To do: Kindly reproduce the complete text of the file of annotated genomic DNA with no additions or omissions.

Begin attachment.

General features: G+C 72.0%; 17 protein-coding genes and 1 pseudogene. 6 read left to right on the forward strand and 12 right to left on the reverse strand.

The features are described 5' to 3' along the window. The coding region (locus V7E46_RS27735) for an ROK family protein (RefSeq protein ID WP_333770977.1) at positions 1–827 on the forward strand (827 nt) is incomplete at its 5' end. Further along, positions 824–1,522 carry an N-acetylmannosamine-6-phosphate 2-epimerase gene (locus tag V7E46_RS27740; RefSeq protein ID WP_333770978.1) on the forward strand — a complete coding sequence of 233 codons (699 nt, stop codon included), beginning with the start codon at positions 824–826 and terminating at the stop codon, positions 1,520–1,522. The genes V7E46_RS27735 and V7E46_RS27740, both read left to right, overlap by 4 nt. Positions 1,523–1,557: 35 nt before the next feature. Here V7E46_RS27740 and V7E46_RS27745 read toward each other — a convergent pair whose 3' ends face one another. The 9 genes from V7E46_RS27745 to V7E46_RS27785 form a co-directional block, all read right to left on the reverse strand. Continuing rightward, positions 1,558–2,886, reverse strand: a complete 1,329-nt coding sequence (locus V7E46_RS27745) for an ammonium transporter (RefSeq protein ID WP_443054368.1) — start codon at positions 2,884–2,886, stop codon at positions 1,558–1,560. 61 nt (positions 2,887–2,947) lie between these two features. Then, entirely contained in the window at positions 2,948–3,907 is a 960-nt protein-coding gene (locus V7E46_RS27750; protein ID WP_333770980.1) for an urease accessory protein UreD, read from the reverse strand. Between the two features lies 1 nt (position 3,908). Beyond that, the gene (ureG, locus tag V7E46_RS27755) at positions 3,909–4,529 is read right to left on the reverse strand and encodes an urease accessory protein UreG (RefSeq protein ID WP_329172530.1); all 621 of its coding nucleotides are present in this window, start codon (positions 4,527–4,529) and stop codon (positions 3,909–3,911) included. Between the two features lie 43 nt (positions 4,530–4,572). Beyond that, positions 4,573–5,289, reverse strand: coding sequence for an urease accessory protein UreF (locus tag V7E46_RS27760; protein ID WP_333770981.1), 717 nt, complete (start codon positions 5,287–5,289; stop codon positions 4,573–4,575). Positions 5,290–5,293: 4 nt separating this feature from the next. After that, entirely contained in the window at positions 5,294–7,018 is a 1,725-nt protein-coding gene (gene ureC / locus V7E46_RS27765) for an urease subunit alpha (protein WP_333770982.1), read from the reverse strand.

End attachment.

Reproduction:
General features: G+C 72.0%; 17 protein-coding genes and 1 pseudogene. 6 read left to right on the forward strand and 12 right to left on the reverse strand.

The features are described 5' to 3' along the window. The coding region (locus V7E46_RS27735) for an ROK family protein (RefSeq protein ID WP_333770977.1) at positions 1–827 on the forward strand (827 nt) is incomplete at its 5' end. Further along, positions 824–1,522 carry an N-acetylmannosamine-6-phosphate 2-epimerase gene (locus tag V7E46_RS27740; RefSeq protein ID WP_333770978.1) on the forward strand — a complete coding sequence of 233 codons (699 nt, stop codon included), beginning with the start codon at positions 824–826 and terminating at the stop codon, positions 1,520–1,522. The genes V7E46_RS27735 and V7E46_RS27740, both read left to right, overlap by 4 nt. Positions 1,523–1,557: 35 nt before the next feature. Here V7E46_RS27740 and V7E46_RS27745 read toward each other — a convergent pair whose 3' ends face one another. The 9 genes from V7E46_RS27745 to V7E46_RS27785 form a co-directional block, all read right to left on the reverse strand. Continuing rightward, positions 1,558–2,886, reverse strand: a complete 1,329-nt coding sequence (locus V7E46_RS27745) for an ammonium transporter (RefSeq protein ID WP_443054368.1) — start codon at positions 2,884–2,886, stop codon at positions 1,558–1,560. 61 nt (positions 2,887–2,947) lie between these two features. Then, entirely contained in the window at positions 2,948–3,907 is a 960-nt protein-coding gene (locus V7E46_RS27750; protein ID WP_333770980.1) for an urease accessory protein UreD, read from the reverse strand. Between the two features lies 1 nt (position 3,908). Beyond that, the gene (ureG, locus tag V7E46_RS27755) at positions 3,909–4,529 is read right to left on the reverse strand and encodes an urease accessory protein UreG (RefSeq protein ID WP_329172530.1); all 621 of its coding nucleotides are present in this window, start codon (positions 4,527–4,529) and stop codon (positions 3,909–3,911) included. Between the two features lie 43 nt (positions 4,530–4,572). Beyond that, positions 4,573–5,289, reverse strand: coding sequence for an urease accessory protein UreF (locus tag V7E46_RS27760; protein ID WP_333770981.1), 717 nt, complete (start codon positions 5,287–5,289; stop codon positions 4,573–4,575). Positions 5,290–5,293: 4 nt separating this feature from the next. After that, entirely contained in the window at positions 5,294–7,018 is a 1,725-nt protein-coding gene (gene ureC / locus V7E46_RS27765) for an urease subunit alpha (protein WP_333770982.1), read from the reverse strand.